Sunday, December 20, 2009

Last Week of Culinary School till January

More Bread
It seems like the bread portion of this class will never end! We even have two more weeks of it when we return in January. Sigh. I have to admit that I did enjoy making the braided challah bread (holla!) pictured on the left, but I'm ready to move on now.

We also made several other breads including rich, tasty brioche (the small round ones in the photo on the right) and a rolled cinnamon loaf (also pictured) which I believe was made from bruchetta dough.

We did get a little break from the breads last week. Dell was coming to CAA for a team building trip, so we made a variety of christmas treats to give as gift bags and for us to take home.

Margaret and I made two varieties of meringue: almond and peppermint. The end result should be similar those little square-shaped pastel dessert mints but shaped like a large hershey's kiss or a round mound.

However, the deck ovens below ours were too hot and caused our oven to be too hot. This caused the almond meringues to flatten out and harden to a crunchy cookie-like consistency. They looked liked cookies, tasted like cookies, so we rolled with it and made them into cookies. We melted some chocolate and dipped our "almond meringues" and added a single almond on top for a touch of elegance, then we jokingly called them "rustic" cookies. They were actually very tasty though and would go great with coffee like a biscotti.

Our second attempt at meringue was a little more successful, but the peppermint version was still slightly sabotaged by the overly hot ovens. Having learned our lesson from the first batch, we lowered the heat on our oven considerably, and eventually turned it off altogether, but it still gave our meringue a slightly toasted color when they should be bright white. However, the shape and consistency came out just fine so we just had to look past the slight toasting and enjoy the final result.

I really enjoyed making the meringue and learned a lot about the process. We had a guest chef (also named Tracey) come in to observe our class since she will begin teaching a pastry class in January. She did a fantastic job of explaining the three stages of meringue.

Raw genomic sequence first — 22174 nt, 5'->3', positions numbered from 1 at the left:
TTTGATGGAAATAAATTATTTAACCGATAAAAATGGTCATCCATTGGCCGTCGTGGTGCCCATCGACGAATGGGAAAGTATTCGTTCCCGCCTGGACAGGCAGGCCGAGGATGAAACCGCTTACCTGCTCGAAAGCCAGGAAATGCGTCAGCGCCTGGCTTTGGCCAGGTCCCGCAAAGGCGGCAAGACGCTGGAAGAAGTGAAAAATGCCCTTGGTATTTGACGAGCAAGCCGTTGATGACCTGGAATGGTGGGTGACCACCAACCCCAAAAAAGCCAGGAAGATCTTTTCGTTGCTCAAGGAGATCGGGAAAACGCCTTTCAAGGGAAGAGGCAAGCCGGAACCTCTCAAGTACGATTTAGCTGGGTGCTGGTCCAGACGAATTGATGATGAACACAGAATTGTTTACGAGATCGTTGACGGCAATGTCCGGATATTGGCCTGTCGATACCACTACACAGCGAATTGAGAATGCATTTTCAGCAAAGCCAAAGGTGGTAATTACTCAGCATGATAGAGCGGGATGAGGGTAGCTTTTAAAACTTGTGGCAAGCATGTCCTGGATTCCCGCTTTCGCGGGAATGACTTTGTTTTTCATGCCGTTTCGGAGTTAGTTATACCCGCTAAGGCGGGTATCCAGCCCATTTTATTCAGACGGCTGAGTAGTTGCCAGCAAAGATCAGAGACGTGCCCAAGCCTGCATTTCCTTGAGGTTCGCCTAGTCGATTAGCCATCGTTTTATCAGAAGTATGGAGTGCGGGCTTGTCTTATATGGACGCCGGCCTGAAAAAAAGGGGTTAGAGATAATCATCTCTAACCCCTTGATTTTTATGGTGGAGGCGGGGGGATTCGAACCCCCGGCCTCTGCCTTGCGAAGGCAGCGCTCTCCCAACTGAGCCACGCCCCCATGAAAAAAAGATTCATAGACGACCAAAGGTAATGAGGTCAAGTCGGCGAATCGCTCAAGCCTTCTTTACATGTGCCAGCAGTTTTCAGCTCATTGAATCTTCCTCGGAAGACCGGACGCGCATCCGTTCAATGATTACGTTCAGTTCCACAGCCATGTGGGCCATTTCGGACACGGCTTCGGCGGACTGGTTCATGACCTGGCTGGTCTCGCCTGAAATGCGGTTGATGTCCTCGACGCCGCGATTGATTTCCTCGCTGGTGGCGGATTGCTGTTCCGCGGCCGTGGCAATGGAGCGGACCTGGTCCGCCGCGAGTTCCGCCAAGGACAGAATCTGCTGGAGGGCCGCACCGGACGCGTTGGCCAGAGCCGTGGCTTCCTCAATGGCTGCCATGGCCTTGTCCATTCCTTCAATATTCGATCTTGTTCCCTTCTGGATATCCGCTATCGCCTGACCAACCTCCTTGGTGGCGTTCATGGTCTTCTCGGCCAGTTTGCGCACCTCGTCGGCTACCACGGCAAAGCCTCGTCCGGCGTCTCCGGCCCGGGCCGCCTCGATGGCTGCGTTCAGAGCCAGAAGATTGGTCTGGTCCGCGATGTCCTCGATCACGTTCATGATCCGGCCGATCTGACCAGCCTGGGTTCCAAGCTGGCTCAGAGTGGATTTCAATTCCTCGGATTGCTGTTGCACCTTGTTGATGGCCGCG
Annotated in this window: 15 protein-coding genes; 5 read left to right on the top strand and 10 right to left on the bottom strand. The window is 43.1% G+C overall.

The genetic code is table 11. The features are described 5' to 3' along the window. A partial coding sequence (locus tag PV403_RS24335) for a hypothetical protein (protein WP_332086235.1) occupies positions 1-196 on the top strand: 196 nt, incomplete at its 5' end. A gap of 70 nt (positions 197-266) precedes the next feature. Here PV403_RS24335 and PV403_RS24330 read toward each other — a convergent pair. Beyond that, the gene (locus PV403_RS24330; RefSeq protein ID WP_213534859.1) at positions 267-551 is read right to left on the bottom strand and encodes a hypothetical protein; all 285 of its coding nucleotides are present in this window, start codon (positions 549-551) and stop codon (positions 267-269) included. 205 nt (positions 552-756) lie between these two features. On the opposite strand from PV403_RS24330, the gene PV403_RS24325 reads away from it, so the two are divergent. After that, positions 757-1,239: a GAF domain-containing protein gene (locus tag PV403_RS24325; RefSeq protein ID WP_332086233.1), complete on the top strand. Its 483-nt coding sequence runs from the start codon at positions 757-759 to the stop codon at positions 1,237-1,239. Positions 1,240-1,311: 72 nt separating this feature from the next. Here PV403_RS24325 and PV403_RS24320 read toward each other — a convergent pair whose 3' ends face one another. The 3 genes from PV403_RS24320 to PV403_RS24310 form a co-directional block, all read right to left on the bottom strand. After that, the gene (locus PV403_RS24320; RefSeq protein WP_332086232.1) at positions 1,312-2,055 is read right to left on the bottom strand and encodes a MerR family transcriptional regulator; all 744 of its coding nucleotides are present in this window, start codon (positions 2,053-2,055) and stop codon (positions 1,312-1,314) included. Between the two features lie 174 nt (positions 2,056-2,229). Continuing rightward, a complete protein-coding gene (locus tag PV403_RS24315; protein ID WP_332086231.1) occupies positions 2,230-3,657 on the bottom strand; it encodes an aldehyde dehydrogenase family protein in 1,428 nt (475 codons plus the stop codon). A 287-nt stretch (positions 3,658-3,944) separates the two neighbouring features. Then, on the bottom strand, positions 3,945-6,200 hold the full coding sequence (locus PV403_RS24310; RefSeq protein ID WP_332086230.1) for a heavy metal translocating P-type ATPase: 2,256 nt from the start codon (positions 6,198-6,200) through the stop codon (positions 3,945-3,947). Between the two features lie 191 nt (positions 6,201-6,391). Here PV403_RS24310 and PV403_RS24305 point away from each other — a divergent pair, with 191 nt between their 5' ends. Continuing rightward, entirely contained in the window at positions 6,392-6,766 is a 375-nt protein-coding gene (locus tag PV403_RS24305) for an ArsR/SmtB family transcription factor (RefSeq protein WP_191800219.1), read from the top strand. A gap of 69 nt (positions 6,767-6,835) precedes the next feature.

First you whip the egg white mixture into a soft peak, which you can tell by stopping the mixer and dipping the whip into the mix, swirl it, lift it straight up, then turn it upside down. If the mixture makes what she called a "dairy queen curl" then you have a soft peak. At this point you add in your sugar and any other flavorings — this is your last chance to add ingredients without messing up your meringue. Next you whip some more until you reach a hard peak. You can use the dip, swirl and flip method to determine what stage you are at. At a medium peak, the mix will form a little hook, not the full curl of a soft peak. You've reached a hard peak when the mix points straight up.

Once you are done whipping, you must move very quickly to set up your baking sheet and get it in the oven. The meringue gets warm pretty fast at room temperature and will lose structure, part of the reason why our almond version got flat. It's very important to have your piping bag with star tip and cookie sheet (with parchment paper glued down at the corners with a dab of the meringue mix) ready to go. To get the striped effect on your meringue, paint stripes inside your piping bag with food coloring. If it starts to fade, you can scrape out your mix and quickly repaint your stripes.

It is also important to keep your piping bag in a straight vertical to avoid lopsided meringues. This is trickier than you think, especially when the mix starts to soften and get runny. For a good, consistent result, count to four as you are piping to ensure they are the same size, then stop squeezing the bag, pull the bag straight up and maybe give it a slight swirl to break of the mix. If you mess up and your meringue drop is too small, too big, lopsided or too pointy, then just scrape it off and try again or else you might end up under- or over-cooking it or it will just look bad. Just remember to work very quickly. Once you are done, then you will put it in the oven at a very low temperature. You aren't cooking it so much as you are drying it out. They're done when they are completely dry in the middle and light as a feather.

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